What students and teachers find dull is a matter of taste, but I would note that the AQA did a lot of focus group work on this around 2000 before designing their specifications. As a result they chose topics which they thought would be of interest to students. My experience was that students rarely found the topics dull and usually had plenty to talk about in the target language. In addition, we must make sure that future exams cater for all abilities, not just an academic elite.

(c) The language of study tends to be conceived principally in terms of its immediate practical use and in isolation from the student’s competence in other languages. There is therefore no encouragement to develop a more searching understanding of linguistic systems. 

I don't really get this criticism. In my view "immediate practical use" should remain the fundamental aim. Topics are a vehicle for us to get students listening, speaking, reading and writing. I do not believe we need to focus particularly on "developing a more searching understanding of linguistic systems". What does this mean? There is an overlap in topics currently across different modern languages, but little I have seen in the new subject content will change this.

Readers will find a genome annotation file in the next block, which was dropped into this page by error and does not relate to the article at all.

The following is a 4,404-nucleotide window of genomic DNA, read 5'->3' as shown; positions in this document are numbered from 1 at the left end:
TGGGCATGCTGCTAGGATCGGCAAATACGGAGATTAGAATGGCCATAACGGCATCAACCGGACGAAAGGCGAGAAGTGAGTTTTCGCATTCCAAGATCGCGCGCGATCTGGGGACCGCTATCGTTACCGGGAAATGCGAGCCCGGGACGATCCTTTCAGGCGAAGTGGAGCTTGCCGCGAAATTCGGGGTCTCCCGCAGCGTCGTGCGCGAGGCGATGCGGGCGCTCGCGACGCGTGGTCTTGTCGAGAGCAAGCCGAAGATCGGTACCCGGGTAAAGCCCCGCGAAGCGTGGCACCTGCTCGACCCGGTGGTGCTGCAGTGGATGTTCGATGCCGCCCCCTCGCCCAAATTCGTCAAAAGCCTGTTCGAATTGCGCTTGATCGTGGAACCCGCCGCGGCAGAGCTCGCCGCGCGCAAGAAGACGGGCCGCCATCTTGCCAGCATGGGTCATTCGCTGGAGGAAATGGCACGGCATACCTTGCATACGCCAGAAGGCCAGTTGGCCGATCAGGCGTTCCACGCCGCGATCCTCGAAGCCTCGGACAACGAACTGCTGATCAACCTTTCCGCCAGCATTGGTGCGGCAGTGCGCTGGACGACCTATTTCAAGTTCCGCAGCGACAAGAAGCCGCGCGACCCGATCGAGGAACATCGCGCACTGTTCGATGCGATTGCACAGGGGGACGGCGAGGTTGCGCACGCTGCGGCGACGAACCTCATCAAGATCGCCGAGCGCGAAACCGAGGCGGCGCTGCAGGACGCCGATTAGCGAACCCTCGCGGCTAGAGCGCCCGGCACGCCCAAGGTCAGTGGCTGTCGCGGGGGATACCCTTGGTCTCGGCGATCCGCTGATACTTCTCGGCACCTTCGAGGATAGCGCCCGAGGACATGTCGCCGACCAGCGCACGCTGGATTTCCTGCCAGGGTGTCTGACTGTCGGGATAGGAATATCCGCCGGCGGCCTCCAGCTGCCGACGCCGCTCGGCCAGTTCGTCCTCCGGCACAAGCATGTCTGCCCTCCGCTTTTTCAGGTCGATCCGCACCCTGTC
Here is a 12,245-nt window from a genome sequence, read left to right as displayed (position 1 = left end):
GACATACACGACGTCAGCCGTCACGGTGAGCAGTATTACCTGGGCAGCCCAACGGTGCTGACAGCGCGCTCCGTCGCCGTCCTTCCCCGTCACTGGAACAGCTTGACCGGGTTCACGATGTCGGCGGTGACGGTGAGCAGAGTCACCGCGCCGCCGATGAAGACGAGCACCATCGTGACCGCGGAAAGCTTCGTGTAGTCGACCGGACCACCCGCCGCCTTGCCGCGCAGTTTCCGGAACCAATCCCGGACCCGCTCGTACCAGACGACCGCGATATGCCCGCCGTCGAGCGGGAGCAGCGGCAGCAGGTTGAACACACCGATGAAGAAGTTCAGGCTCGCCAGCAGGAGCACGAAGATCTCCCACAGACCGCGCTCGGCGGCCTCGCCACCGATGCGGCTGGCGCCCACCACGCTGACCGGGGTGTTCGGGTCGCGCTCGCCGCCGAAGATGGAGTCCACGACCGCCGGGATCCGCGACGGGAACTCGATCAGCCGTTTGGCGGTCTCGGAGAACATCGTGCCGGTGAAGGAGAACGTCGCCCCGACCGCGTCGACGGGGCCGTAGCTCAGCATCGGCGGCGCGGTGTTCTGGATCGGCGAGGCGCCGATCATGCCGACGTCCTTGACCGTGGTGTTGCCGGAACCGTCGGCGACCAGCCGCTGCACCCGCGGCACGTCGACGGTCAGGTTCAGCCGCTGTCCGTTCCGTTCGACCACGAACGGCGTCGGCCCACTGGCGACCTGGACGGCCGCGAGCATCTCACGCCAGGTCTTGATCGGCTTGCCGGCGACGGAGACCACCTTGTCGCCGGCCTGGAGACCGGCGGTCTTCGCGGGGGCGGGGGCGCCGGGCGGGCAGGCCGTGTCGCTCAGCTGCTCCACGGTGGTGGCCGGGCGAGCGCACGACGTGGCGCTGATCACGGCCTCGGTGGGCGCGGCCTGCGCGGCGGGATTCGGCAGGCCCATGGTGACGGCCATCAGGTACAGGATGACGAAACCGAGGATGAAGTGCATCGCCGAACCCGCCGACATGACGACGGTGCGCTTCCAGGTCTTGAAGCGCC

(d) The intention to promote accuracy in language use is not carried through in practice and some awarding organisations advise examiners not to penalise grammatical mistakes in some parts of the written examination. There is a need for balance between fluency and accuracy. 

This is the classic plea from universities to schools to produce more accurate linguists. "We have to teach them grammar when they arrive at university." We already have a balance between fluency and accuracy. There is a strong traditional bias towards accuracy and I would argue that we still lean a fraction too far towards accuracy. University lecturers are academics whose prime interest is not practical use of the language. In schools we should continue to focus on fluency, comprehension and general proficiency, with proper regard to accuracy.

No doubt some teachers and schools are better than others at promoting grammatical rigour, but we do not need to fundamentally alter our specifications to account for this.


(e) The existing requirements do not promote the development of transferable critical skills. Such development is an important part of language learning. 

I am not sure it should be a major focus. Yes, A-level MFL is rather like teaching general studies through he medium of a foreign language, but, I repeat, the stress should  be on language. The above argument about critical skills ends up with students writing essays in English as part of an MFL course. This is wrong.